Germany Wagner: Tristan und Isolde, Deutsche Oper Berlin Orchestra and Chorus, Donald Runnicles (conductor), Deutsche Oper Berlin, 18.6.2016 (JMI)
Production: Deutsche Oper Berlin
Direction: Graham Vick
Sets and Costumes: Paul Brown
Lighting: Wolfgang Göbbel
Tristan: Stephen Gould
Isolde: Nina Stemme
King Marke: Matti Salminen
Brangäne: Tanja Ariane Baumgartner
Kurwenal: Ryan McKinny
Melot: Jörg Schörner
Shepherd: Peter Maus
Helmsman: Seth Carico
Young Sailor: Attilio Glasser
This Tristan und Isolde with its truly stellar cast was one of the main points of interest during my trip to Berlin. The vocal part of the performance met my highest expectations, but the music and the staging were less satisfactory.
It’s a revival of Graham Vick’s production, which premiered here five years ago and was greeted at the time with a storm of boos. The sets are basically the same throughout: a large space divided by a wall with a big window in the middle, rooms on both sides, and a coffin. In each of the acts, only the layout changes. There are people wandering about on the other side of the wall, but they have nothing to do with the action. The costumes bring the setting up to modern times.
There are stage productions that make one ponder, but it’s more desirable to think about them after the performance ends. If what is offered on stage is incomprehensible, there’s a real risk that the audience’s attention will be diverted from the music, and that’s the worst situation that a director can create. Graham Vick created a production that appears to be full of symbols, and one has to wonder what they could possibly mean. I cannot find any answers.
In Act I Tristan remains on stage, but so does King Marke, seated in an armchair; he rises at the end of the act to receive the Irish princess. Why is the coffin always on stage? What does the child making paper boats mean? How about the young woman wearing a veil and carrying a suitcase, who is hiding behind Tristan’s sofa? Who is the black widow laying flowers in the coffin? What does it add to the story that Tristan and Isolde inject the love potion rather than drinking it? What is the meaning of the young man digging a pit in Act II? Why is there a naked young woman wandering around the room, and what is she doing leaning against the doorway during the last half hour of the second act? I have always understood that Isolde, clasping Tristan’s body, dies of love. Not here: she simply goes off stage.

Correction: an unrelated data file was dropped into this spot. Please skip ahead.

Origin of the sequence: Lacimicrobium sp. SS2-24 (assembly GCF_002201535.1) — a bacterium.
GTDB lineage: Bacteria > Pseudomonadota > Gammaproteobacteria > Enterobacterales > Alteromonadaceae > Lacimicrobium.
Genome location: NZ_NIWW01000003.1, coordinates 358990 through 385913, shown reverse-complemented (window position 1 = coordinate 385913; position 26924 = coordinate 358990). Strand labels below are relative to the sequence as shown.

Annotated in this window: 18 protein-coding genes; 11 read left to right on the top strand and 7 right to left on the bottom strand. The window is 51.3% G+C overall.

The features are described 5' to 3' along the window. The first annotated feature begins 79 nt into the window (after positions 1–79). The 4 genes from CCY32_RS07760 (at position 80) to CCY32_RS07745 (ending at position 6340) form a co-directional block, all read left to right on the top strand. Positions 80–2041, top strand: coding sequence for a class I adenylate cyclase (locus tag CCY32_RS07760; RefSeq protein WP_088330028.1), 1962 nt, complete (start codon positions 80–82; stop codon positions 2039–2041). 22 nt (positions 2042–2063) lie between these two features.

I first saw this production three years ago, and Donald Runnicles was on the podium then as well. This time around, his most inspired reading was in the second act, but the music was less convincing in Acts I and III. There was often an excess of sound, and he slowed down the tempos. The Deutsche Oper’s orchestra gave a much stronger performance than on the previous day in Die Entführung aus dem Serail.
There have never been many tenors capable of handling the part of Tristan, and today’s voices are no exception to the rule. American Stephen Gould is a powerful tenor, with an attractive voice that he pushed to the limit in the last act. To be able to overcome all the difficulties of this role makes him worthy of sincere admiration.
Swedish soprano Nina Stemme had the biggest triumph of the performance. She was a spectacular Isolde from beginning to end, and cannot be compared with her colleagues: she seems to be coming from another galaxy. The problem is that after having seen and heard her Isolde, the bar is set too high for future comparisons.
Veteran Matti Salminen was once again King Marke, and he gave a singing lesson in the monologue of Act II. His voice retains a firmness and freshness unusual for his age, and he does a fine job communicating emotion. It’s now forty years since his debut in this theatre, and he was given a well-deserved tribute at the end.
There was also a fine performance from mezzo-soprano Tanja Ariane Baumgartner as Brangäne. She is an outstanding artist, and always brings interest and intensity to her roles. She is one of the best possible Brangänes today.
American baritone Ryan McKinny as Kurwenal replaced Iain Paterson. His voice is attractive and well-suited to the part, but at times he suffered from the excessive sound coming from the pit.
Jörg Schörner did nicely as Melot, and veteran Peter Maus was also good as the shepherd. Seth Carico was an excellent helmsman in the first act, and Attilio Glasser was a correct young sailor.
José M. Irurzun